As I think back on these moments, I smile and realize it was my time with my kids, and look forward to the realization that my adult children will get to build their own memories and traditions.

Where we pulled ideas from magazines, they have Pinterest. We took dozens of pictures of the kids and their friends in the hopes we had a single keeper; they post directly to Instagram, Facebook, and share Snapchat stories.

In the end, parents both past and present gets to have their moment. And despite how we get there or how it is shared, it is a tradition that each family gets to build, and the way each family creates their own culture.

Why does that matter you might ask? So that many years from now, you sit around a holiday table, and laugh about how perfectly imperfect it all works out.

And you smile happy tears that you had those moments. They are after all, your new traditions!

Happy Halloween!

 

Tina Nocera, Founder

Parental Wisdom®

 

 

 

How to show you genuinely care

Thursday, September 28th, 2017

“If you’re helping someone and expecting something in return, you’re doing business not kindness.” Unknown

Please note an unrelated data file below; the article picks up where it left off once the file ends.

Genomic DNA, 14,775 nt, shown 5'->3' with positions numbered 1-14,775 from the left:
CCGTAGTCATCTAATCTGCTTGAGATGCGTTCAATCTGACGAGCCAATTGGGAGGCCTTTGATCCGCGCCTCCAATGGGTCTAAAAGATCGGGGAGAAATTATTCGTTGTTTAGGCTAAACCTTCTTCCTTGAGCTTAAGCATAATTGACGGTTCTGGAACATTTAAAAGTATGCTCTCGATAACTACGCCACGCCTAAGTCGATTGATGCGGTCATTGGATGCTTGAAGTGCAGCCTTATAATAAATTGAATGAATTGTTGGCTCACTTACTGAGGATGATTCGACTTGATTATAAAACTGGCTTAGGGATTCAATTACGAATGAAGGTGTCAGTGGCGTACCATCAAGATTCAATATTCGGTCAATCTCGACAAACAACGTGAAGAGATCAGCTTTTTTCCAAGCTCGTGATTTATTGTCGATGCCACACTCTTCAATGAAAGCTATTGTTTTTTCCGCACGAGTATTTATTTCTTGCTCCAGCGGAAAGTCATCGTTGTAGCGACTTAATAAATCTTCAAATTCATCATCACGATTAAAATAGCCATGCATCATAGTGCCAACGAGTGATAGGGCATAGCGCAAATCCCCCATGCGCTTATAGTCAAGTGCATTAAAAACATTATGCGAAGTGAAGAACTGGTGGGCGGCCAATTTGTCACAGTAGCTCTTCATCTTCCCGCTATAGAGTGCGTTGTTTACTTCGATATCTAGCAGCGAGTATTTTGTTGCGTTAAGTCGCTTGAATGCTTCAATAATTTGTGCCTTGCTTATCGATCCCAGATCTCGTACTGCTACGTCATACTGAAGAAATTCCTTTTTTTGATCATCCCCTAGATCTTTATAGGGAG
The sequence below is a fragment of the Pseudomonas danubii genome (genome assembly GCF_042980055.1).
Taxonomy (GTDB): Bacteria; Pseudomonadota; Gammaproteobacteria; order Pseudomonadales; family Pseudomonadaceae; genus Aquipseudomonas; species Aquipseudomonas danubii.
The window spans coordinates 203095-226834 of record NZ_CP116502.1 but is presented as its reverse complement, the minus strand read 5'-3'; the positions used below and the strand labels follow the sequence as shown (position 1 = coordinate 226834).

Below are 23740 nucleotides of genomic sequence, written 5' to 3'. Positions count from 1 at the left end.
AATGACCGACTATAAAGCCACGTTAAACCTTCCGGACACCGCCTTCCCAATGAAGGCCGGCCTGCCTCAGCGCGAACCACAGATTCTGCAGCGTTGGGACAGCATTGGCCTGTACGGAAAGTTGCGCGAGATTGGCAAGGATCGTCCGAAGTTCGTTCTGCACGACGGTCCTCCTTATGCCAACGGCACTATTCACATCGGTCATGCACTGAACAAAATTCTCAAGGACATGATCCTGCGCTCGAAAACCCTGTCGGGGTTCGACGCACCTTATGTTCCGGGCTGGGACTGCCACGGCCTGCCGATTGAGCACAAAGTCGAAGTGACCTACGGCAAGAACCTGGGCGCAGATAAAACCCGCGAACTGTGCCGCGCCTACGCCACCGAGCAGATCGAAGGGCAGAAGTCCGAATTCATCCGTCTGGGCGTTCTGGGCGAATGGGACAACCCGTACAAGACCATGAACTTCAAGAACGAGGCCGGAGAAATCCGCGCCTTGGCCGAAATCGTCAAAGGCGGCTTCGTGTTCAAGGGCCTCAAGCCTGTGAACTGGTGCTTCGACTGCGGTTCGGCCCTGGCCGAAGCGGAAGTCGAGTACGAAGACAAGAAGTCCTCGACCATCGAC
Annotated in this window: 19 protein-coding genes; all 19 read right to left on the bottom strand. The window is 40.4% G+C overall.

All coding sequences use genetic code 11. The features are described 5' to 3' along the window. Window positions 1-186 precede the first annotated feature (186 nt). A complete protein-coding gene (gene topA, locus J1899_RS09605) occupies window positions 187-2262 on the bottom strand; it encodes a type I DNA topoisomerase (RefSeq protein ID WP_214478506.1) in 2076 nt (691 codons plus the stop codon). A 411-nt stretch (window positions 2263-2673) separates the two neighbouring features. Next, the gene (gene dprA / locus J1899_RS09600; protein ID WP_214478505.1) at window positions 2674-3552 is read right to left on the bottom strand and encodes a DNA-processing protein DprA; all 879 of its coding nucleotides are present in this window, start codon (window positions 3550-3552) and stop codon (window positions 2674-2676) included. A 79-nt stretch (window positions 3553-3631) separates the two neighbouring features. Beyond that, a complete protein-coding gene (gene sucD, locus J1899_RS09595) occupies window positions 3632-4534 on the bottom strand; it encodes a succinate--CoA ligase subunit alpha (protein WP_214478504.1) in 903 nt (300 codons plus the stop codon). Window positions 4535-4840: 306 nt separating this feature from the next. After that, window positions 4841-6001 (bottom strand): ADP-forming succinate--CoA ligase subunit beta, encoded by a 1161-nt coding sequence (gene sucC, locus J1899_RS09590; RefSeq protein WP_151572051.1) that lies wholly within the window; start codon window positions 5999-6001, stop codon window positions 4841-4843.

Recently I held the door for an elderly woman leaving a Wells Fargo bank as I was entering.  She seemed preoccupied and didn’t return my smile. While I was being helped, this same woman came back to the counter and asked about her recent transaction.  The employee was visibly annoyed that she had to remind the woman she withdrew $100 from her savings.

I read about Wells Fargo’s post scandal scrutiny and $185 million fine for opening more than 2 million bank and credit card accounts without customers’ permission.  John Stumpf, the CEO, apologized and accepted full responsibility for unethical sales practices.  The source for deceptive practices stemmed from incentives and goals meant to motivate their workforce.

But their values claim they have a Culture of Caring SM.  They cared enough about that catchphrase to have it registered as a service mark.  Here is this vision from their site.

Culture of CaringSM

Our success has as much to do with attitude as aptitude — what’s in our hearts, not just our heads. Our success depends on how much we care for each other, our customers, our communities, and our stockholders. Our culture is reflected in the essence of our brand: “Together we’ll go farSM.” We want our team members to feel proud of working for a company that truly cares about people, goes the extra mile to do what’s right — in good times and bad — and believes that “better” is possible for everyone. Central to our culture are the following mindsets: • Caring. Caring is core to who we are. We always want to be warm, welcoming, and humble; to take the time to listen and genuinely understand; to have empathy during the tough times; and to make a positive difference in people’s lives.